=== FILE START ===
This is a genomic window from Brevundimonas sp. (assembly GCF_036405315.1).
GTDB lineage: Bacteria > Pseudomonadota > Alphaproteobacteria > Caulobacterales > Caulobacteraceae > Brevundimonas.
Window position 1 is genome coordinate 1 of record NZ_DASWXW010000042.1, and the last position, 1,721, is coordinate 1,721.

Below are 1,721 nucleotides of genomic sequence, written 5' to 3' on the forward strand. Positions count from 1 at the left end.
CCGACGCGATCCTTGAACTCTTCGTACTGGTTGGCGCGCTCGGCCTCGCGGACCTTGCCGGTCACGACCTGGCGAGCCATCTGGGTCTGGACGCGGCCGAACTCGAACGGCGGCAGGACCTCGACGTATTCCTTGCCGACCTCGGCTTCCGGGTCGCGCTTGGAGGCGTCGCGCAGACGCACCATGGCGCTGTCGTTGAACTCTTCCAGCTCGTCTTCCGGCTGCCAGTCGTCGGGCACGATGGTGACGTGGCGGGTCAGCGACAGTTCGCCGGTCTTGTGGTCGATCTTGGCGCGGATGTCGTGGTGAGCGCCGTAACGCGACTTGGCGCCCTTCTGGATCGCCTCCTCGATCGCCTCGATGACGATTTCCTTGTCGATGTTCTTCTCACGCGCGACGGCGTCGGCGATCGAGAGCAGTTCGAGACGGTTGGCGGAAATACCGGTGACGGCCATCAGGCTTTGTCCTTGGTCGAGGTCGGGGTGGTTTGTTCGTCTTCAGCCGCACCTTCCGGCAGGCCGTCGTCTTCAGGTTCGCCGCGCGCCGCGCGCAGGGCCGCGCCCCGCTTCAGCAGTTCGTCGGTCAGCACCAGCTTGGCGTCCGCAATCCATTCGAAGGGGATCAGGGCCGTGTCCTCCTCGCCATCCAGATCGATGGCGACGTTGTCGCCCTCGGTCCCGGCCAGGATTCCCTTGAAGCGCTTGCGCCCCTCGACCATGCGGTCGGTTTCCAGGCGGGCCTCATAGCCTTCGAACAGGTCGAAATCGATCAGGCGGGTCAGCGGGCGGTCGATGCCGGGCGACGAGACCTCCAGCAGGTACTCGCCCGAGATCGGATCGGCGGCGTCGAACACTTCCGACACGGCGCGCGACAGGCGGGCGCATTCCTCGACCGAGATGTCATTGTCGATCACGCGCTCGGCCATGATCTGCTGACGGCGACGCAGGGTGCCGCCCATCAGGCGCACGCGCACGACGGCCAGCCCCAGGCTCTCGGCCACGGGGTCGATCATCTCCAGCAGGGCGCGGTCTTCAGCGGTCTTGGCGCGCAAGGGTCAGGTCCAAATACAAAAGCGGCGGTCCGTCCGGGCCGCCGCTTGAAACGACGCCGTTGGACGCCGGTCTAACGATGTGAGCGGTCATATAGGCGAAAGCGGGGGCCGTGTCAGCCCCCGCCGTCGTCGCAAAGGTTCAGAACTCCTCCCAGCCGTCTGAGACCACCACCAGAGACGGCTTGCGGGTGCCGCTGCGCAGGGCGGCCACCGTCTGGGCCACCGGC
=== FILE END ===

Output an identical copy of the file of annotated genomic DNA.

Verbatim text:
This is a genomic window from Brevundimonas sp. (assembly GCF_036405315.1).
GTDB lineage: Bacteria > Pseudomonadota > Alphaproteobacteria > Caulobacterales > Caulobacteraceae > Brevundimonas.
Window position 1 is genome coordinate 1 of record NZ_DASWXW010000042.1, and the last position, 1,721, is coordinate 1,721.

Below are 1,721 nucleotides of genomic sequence, written 5' to 3' on the forward strand. Positions count from 1 at the left end.
CCGACGCGATCCTTGAACTCTTCGTACTGGTTGGCGCGCTCGGCCTCGCGGACCTTGCCGGTCACGACCTGGCGAGCCATCTGGGTCTGGACGCGGCCGAACTCGAACGGCGGCAGGACCTCGACGTATTCCTTGCCGACCTCGGCTTCCGGGTCGCGCTTGGAGGCGTCGCGCAGACGCACCATGGCGCTGTCGTTGAACTCTTCCAGCTCGTCTTCCGGCTGCCAGTCGTCGGGCACGATGGTGACGTGGCGGGTCAGCGACAGTTCGCCGGTCTTGTGGTCGATCTTGGCGCGGATGTCGTGGTGAGCGCCGTAACGCGACTTGGCGCCCTTCTGGATCGCCTCCTCGATCGCCTCGATGACGATTTCCTTGTCGATGTTCTTCTCACGCGCGACGGCGTCGGCGATCGAGAGCAGTTCGAGACGGTTGGCGGAAATACCGGTGACGGCCATCAGGCTTTGTCCTTGGTCGAGGTCGGGGTGGTTTGTTCGTCTTCAGCCGCACCTTCCGGCAGGCCGTCGTCTTCAGGTTCGCCGCGCGCCGCGCGCAGGGCCGCGCCCCGCTTCAGCAGTTCGTCGGTCAGCACCAGCTTGGCGTCCGCAATCCATTCGAAGGGGATCAGGGCCGTGTCCTCCTCGCCATCCAGATCGATGGCGACGTTGTCGCCCTCGGTCCCGGCCAGGATTCCCTTGAAGCGCTTGCGCCCCTCGACCATGCGGTCGGTTTCCAGGCGGGCCTCATAGCCTTCGAACAGGTCGAAATCGATCAGGCGGGTCAGCGGGCGGTCGATGCCGGGCGACGAGACCTCCAGCAGGTACTCGCCCGAGATCGGATCGGCGGCGTCGAACACTTCCGACACGGCGCGCGACAGGCGGGCGCATTCCTCGACCGAGATGTCATTGTCGATCACGCGCTCGGCCATGATCTGCTGACGGCGACGCAGGGTGCCGCCCATCAGGCGCACGCGCACGACGGCCAGCCCCAGGCTCTCGGCCACGGGGTCGATCATCTCCAGCAGGGCGCGGTCTTCAGCGGTCTTGGCGCGCAAGGGTCAGGTCCAAATACAAAAGCGGCGGTCCGTCCGGGCCGCCGCTTGAAACGACGCCGTTGGACGCCGGTCTAACGATGTGAGCGGTCATATAGGCGAAAGCGGGGGCCGTGTCAGCCCCCGCCGTCGTCGCAAAGGTTCAGAACTCCTCCCAGCCGTCTGAGACCACCACCAGAGACGGCTTGCGGGTGCCGCTGCGCAGGGCGGCCACCGTCTGGGCCACCGGC